"She stood in the storm
and when the wind did not blow her away,
she adjusted her sails."
Charles Krauthammer, who was a Pulitzer Prize winning columnist for the Washington Post, died earlier this summer. He was by no means a political kindred spirit of mine, but I was drawn to read more about his life. I didn't know until recently that he was paralyzed in a diving accident when he was a first year medical student. With the help of many, but one professor in particular, he graduated from medical school and became a psychiatrist. He later became a political columnist.
The Washington Post opened their archives and I read some of his columns. One he wrote about resilience. In it, he talks about Roy Hobbs, the hero of Bernard Malamud’s “The Natural,” a baseball prodigy who tries to return to the game after being shot.
“No one knows why Hobbs is shot,” he wrote. “It is fate, destiny, nemesis. Perhaps the dawning of knowledge, the coming of sin. Or more prosaically, the catastrophe that awaits everyone from a single false move, wrong turn, fatal encounter. Every life has such a moment. What distinguishes us is whether — and how — we ever come back.”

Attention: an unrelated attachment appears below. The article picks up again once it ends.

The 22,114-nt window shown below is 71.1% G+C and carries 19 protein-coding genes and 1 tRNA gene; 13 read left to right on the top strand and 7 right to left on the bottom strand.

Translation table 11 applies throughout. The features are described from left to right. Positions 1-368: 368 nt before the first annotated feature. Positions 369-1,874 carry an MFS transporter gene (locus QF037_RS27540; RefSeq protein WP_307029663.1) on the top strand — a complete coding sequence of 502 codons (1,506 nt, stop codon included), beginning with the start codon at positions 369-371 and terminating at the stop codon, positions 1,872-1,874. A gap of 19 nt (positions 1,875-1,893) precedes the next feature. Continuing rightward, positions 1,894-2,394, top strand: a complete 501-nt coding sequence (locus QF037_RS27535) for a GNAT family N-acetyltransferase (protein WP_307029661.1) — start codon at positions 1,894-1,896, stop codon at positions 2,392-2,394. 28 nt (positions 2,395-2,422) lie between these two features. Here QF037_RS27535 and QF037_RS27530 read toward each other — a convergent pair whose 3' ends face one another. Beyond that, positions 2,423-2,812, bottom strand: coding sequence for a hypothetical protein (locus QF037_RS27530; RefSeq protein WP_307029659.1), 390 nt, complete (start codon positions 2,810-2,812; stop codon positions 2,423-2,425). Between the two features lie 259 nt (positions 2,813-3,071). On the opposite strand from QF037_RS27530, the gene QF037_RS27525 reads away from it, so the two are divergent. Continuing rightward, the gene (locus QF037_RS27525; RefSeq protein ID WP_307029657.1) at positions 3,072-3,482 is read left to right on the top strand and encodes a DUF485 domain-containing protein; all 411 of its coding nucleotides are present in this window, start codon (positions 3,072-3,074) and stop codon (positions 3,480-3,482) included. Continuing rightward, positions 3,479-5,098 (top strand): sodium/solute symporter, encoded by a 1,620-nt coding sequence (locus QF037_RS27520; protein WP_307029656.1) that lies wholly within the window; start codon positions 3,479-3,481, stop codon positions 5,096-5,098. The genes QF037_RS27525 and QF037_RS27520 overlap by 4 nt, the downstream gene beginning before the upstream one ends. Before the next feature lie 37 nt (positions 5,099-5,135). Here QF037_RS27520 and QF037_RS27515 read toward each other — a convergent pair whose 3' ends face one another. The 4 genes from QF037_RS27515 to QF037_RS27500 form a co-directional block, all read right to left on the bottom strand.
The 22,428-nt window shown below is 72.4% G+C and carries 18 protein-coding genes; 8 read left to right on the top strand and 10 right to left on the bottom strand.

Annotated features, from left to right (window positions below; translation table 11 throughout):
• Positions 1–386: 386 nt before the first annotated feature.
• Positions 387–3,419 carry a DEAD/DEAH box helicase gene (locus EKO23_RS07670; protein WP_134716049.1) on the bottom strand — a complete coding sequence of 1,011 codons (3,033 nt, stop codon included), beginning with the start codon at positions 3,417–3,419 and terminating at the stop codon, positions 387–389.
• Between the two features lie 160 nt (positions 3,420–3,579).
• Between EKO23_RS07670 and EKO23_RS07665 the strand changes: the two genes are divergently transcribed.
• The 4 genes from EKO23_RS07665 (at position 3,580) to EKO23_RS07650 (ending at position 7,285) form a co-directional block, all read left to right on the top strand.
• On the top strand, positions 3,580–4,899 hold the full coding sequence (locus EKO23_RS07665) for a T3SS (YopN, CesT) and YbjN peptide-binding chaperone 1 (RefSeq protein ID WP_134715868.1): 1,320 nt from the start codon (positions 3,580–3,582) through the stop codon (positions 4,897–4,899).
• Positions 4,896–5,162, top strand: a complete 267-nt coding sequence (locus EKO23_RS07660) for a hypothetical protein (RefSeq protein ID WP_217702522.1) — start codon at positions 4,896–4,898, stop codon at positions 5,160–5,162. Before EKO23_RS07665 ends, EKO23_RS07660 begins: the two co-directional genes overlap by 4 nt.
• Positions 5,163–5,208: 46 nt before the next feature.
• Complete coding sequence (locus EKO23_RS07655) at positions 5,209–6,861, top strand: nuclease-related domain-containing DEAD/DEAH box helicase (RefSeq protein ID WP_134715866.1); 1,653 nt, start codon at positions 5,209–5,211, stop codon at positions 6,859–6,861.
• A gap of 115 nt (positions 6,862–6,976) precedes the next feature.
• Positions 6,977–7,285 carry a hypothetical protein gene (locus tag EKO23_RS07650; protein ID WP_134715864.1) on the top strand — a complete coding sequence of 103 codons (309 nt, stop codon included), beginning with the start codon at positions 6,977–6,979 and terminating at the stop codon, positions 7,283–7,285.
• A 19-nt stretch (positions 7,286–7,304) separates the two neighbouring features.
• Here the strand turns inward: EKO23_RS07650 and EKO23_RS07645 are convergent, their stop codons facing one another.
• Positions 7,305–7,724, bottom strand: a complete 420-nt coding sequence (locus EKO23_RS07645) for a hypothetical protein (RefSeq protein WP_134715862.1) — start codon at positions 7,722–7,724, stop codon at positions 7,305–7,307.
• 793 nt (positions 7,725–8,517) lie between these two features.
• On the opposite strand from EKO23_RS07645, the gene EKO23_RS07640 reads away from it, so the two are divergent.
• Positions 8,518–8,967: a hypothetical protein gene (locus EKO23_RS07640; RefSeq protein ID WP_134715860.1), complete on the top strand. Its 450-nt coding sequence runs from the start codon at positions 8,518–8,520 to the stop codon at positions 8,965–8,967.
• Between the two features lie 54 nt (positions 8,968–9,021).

I have been thinking more about trauma and how it changes lives. As Dr. Krauthammer says, "every life has such a moment.". I have had mine. You have had yours. I feel comfort knowing that, as Robin Roberts' mother told her when she was diagnosed with cancer, "everybody's got something". Knowing that bad things happen to all of us, that it is part of the human condition, somehow feels better than isolating with the idea that it only happened to me.
And I've been thinking about resilience too. Here's a simple definition. Resilience is being able to become strong, healthy or successful again after something bad happens. Bouncing back. Getting back up and moving forward. Resilience is understanding that the future will not be like the past.
Learning from what's happened. Perspective taking. Staying flexible. Adapting to the reality in front of you. Remembering what matters to you and moving towards it. Connecting with others, we are not alone.
And at the risk of being a Pollyanna, life can be better on the other side of trauma. While it can seem so bleak in the vortex of the emotions that swirl around a traumatic event, I have seen how the very awfulness of the event, how when everything you thought you could count on was suddenly not there, that upending of what feels like everything, can become the very thing that allows you to start again. New and yet more you than you've ever been. Fresh but not naive. Wiser but not cynical. Allowing experience to make us more of who we already are, that's resilience. :-)
My name is Carol J. Tadeusik. I am a licensed psychologist in Durham, North Carolina. I invite you to read my blog and get to know me and a bit about how I think. And by the way, I love comments!
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